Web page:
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George Bush just spent $13.4 billion of your money to kick the automaker mess into the Obama Administration. Funny how easily so many billions slip through our fingers these days.
Seemingly unable to decide whether to let Chrysler and GM reorganize in bankruptcy or engineer a full-blown government bailout of the deeply troubled automakers, President Bush tried to split the difference. He is offering a $17.4 billion loan--$13.4 billion upfront and another $4 billion in February. The deal is filled with demands for cosmetic concessions such as limits on executive comp and corporate jets—none of which are financially meaningful in any way. The White House calls this a loan, but don’t count on a dime ever being repaid.
This plan is supposed to give the automakers time to restructure themselves. It won’t. In truth, besides getting Bush out from under the mess, this plan won’t accomplish a thing. Bush says it would be dangerous for the auto companies to fail while the economy is in crisis. Does he think things will be any better in three months? Unless the economy miraculously turns around in the first quarter of 2009, Detroit’s collapse won’t be any easier to take.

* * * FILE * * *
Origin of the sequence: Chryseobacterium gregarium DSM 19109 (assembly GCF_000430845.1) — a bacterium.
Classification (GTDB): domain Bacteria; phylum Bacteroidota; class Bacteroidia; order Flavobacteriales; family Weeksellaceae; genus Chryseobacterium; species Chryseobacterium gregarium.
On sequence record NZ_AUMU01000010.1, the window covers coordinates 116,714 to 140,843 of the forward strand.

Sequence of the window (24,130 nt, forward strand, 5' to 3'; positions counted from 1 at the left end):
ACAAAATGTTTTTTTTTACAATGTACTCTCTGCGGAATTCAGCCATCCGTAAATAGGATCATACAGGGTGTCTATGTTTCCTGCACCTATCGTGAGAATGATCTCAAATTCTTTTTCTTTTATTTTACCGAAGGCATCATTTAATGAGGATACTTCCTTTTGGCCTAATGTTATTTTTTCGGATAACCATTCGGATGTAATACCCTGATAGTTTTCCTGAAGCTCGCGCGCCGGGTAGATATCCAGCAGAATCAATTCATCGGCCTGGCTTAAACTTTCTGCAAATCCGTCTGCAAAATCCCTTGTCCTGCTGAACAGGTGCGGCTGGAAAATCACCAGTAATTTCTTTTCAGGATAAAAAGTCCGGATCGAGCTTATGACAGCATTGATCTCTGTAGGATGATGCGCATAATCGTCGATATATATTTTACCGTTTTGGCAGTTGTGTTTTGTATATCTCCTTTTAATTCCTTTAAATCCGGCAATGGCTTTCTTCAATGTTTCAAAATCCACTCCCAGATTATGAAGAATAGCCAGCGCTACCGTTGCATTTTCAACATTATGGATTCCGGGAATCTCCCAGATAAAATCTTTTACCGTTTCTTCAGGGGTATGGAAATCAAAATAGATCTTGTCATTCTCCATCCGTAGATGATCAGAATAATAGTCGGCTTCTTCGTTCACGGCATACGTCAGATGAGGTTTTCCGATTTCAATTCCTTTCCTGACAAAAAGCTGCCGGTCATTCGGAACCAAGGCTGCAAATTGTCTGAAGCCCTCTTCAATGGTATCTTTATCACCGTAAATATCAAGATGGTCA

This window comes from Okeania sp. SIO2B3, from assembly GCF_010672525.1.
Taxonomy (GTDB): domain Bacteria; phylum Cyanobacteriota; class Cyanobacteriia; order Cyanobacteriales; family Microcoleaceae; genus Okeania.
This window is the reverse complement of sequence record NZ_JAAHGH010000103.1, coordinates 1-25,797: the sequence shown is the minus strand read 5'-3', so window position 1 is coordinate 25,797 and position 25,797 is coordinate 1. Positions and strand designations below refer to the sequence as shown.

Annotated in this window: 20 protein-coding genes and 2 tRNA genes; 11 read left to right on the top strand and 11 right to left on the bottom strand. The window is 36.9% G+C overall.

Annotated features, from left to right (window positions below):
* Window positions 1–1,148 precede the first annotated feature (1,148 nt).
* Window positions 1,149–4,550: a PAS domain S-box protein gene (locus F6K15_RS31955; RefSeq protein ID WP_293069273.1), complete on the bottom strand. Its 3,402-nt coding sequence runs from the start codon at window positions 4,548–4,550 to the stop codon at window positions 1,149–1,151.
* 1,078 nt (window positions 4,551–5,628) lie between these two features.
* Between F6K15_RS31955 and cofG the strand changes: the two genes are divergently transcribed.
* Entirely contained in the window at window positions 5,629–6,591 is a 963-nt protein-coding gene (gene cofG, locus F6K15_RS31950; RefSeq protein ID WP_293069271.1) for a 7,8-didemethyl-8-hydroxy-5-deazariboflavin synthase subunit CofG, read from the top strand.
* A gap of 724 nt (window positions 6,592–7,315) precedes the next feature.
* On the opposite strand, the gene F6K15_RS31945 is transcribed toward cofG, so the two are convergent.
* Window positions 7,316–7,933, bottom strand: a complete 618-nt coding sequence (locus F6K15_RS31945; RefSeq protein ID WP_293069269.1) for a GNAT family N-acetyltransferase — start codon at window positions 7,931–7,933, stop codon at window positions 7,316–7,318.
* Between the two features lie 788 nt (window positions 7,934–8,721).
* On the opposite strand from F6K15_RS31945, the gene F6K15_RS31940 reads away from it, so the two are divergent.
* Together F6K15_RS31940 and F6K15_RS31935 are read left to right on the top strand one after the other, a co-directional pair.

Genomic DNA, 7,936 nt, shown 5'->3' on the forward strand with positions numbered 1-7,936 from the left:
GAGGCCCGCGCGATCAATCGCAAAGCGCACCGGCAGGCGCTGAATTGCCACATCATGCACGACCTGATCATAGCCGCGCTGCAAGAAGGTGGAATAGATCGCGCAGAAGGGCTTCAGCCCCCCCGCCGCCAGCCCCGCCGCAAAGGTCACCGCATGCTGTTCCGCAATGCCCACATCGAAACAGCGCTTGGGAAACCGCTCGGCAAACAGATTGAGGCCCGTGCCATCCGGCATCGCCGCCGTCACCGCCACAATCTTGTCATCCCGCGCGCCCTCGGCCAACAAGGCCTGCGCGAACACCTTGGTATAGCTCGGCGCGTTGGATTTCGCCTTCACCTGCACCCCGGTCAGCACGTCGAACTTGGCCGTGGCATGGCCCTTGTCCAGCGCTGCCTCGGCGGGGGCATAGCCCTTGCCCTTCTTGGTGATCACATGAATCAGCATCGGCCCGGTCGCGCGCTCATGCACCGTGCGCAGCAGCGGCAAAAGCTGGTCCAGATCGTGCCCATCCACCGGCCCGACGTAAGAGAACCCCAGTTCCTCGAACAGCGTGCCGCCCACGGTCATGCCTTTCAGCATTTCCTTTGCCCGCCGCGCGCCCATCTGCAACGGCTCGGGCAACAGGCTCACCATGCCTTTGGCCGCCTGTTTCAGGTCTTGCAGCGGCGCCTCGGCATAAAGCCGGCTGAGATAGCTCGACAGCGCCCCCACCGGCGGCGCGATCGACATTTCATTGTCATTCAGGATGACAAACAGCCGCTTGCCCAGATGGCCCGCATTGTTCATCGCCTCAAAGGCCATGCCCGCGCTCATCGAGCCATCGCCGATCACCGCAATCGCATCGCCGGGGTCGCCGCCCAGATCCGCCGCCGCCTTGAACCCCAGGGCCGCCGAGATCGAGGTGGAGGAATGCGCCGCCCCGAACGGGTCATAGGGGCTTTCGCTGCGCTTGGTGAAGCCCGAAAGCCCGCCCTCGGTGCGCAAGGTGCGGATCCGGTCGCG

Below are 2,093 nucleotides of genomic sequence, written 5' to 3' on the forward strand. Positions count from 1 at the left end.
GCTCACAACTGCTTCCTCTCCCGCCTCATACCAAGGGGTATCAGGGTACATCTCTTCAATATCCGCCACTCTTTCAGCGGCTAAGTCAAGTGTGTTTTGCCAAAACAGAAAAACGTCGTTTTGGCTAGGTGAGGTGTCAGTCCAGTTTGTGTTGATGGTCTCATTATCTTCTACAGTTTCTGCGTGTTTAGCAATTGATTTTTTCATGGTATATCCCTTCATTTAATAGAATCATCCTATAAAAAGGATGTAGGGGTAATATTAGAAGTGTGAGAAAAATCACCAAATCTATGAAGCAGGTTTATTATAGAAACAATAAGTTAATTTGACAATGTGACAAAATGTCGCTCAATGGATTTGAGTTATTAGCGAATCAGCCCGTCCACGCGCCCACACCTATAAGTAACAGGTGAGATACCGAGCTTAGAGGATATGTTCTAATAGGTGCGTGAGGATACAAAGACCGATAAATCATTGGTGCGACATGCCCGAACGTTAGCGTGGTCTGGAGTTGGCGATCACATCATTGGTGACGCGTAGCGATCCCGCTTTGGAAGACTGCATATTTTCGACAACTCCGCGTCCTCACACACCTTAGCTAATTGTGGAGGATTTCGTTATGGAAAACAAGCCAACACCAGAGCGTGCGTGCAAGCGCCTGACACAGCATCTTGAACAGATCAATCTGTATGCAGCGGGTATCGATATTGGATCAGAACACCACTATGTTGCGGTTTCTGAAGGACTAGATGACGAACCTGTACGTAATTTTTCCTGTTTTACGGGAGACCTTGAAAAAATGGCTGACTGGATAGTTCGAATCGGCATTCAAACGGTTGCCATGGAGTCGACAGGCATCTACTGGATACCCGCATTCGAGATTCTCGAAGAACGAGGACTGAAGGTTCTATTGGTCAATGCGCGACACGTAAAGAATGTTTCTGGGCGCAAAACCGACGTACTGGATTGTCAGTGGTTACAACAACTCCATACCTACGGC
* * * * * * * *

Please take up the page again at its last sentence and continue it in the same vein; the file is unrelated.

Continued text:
As far as Chrysler is concerned, its majority owner, the private equity firm Cerberus Capital Management, has reportedly refused to put up any additional cash to help save its own investment. The Cerberus investors understand better than anyone the futility of doubling down now. But they are perfectly happy to let taxpayers do it for them. Chrysler is a goner. It will either be acquired (for little more than the value of its access to a government loan) or it will die.
GM may survive, but only as vastly restructured and downsized company. That will mean throwing tens of thousands of employees out of work and drastically cutting the wages of those who stay. It will require the company to offload dozens of underperforming lines and cut loose hundreds of dealers. Bush insists that plans for all of this be in place in 90 days. He, of course, will be gone in 30.
GMs loudest objection to bankruptcy has been its claim that consumers won’t buy cars from a company in Chapter 11. But why would they be any more likely to purchase from a producer living hand-to-mouth on a short-term government loan, with bankruptcy still far from foreclosed. Bush is only prolonging the uncertainty.
It was not surprising that GM stock rose on the Bush announcement. This is the new game for speculators: betting on whether or not Obama will let these companies go. In the end, shareholders, who would presumably lose everything in a bankruptcy but not in a government rescue, may be the only winners in this game.
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